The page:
Her first love is oil painting and she is mostly self taught but has taken a lot of classes from some really fine artists all over the country, learning a variety of painting styles. She is a certified Bob Ross Instructor and loves teaching his method as a beginning for students to learn how to handle brushes, paint and color and get a sense of accomplishment. From there she teaches a wet-into-wet method and loves teaching and painting. She believes to advance your skill you need to paint everyday and you will usually find her in front of a class or in her studio. She has won various awards for her work and teaches in venues all across the United States.
I’m a Pendleton native. I’ve been drawing since I was very young, but in high school at Pendleton I fell in love with metals. It wasn’t until I was disabled in an accident that I found the time to really find out how much I love art and the process of creating. Copper, brass, sterling and steel are what I use the most. I do pieces as big as I can manipulate from my chair down to tiny pieces of jewelry. Unusual natural stones to gorgeous burgundy rusty steel are equal in beauty to me. I love them all. If you would like to see pieces I have made in the past couple of years, please feel free to browse my Facebook page Tracy Edwards Davidson and check out my album “Tracy’s Projects”.
Karen Zane started weaving baskets in 1991, in 1999 started teaching and has taught in twenty eight states and a basket cruise. She has been featured in Just Patterns and The Craft Report magazines. She was also featured in “Antler Art for Baskets and Gourds” by Betsy Sloan. Karen lives in Anderson, Indiana.
Anderson resident and PAS member, David Bradshaw is an oil painter who specializing in portraits of people and pets. Clients have told Bradshaw that he is able to capture not only the likeness of his subject but he is able to embody their personality. Primarily a self-taught artist, Bradshaw has taken lessons from San Francisco artist Jean Henry and local artist and book children’s book author David Slonim.
When he was a young man, Bradshaw loved sketching people’s faces and wanted to be a professional artist. Somehow life got in the way and he didn’t seriously pursue his art for many years.Bradshaw found the time to paint portraits of his family members and friends. News of his talent spread and he is now a well-established portrait artist in the community.
I grew up in Iowa and have always loved all art mediums. I spent 40 years in capital healthcare equipment and had opportunities to travel and see art around the world. When I retired in 2013 my wife, Sharon, and I moved to Pendleton. I am now pursuing the dream of creating art rather than just admiring it. I have always enjoyed wood art and have added metal art and photography to my interests. The more unconventional the better. Currently, I serve as President of Pendleton Artist Society with a desire to see Gallery 119 grow and thrive in Madison County. I enjoy working and learning with the very talented artists in the area. Seeing the joy that art brings to one’s life is rewarding.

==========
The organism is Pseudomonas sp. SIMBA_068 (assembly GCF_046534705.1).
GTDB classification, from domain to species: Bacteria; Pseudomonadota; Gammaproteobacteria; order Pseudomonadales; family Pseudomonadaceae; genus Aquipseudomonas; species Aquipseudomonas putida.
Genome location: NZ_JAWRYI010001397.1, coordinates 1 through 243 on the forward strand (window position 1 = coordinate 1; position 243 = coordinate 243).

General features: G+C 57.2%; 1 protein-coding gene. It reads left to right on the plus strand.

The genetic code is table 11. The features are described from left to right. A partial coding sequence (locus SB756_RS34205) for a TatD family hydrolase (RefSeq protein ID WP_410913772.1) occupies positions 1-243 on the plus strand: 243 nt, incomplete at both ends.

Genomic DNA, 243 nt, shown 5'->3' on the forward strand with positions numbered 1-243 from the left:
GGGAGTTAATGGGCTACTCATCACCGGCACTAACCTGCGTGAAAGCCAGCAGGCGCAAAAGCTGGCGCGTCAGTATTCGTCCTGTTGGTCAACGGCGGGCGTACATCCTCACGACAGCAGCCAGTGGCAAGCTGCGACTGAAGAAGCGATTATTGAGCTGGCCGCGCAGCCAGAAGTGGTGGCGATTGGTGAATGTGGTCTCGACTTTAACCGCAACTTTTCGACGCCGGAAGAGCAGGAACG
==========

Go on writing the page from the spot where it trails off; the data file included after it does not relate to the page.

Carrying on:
I have lived in various areas of the US and eventually settled in Pendleton to teach art in the Pendleton schools for 32 years. Since retirement, I have enthusiastically pursued pastel painting, developing a technique that I hope expresses sensitivity, energy and the way I see my world. I consider myself a colorist, and I have particular interest in subjects with transparency, translucence and reflections. I live in Pendleton with my husband, Terry, and our dog Lilly.
Fran Carrico grew up in Winchester. Fast forward through college and her more-than-30-years as a chemistry teacher, to when Fran received one of the coveted Lilly Teacher Creativity Grants. And following retirement, for the last nine years, her “playing” has refined into the serious glass art of flamework
One of my earliest memories in photography is the box camera that my mother used. When I grew old enough to hold the camera she allowed me to peek through the viewfinder and even take some pictures.
My first good camera was a Kodak Signet 30 that I purchased from the Sears Roebuck Catalog store in Rushville, Indiana. I paid $25.00 for the camera on installments until it was paid off. I was about 16 at the time.
I still have that camera.
My first print was done in a closet in one of the upstairs bedrooms in our house on the farm outside of Rushville. Over the years I was able to put together a wet darkroom where I processed black and white and color photographs. I still have my Beseler 23 c enlarger.
Today I shoot digitally. I still have a darkroom of sorts, it is called my computer.
Today I do portrait, landscape and commercial photography. I consider myself a Photographic Artist. I will often digitally alter my photos to bring out a more conventional art look.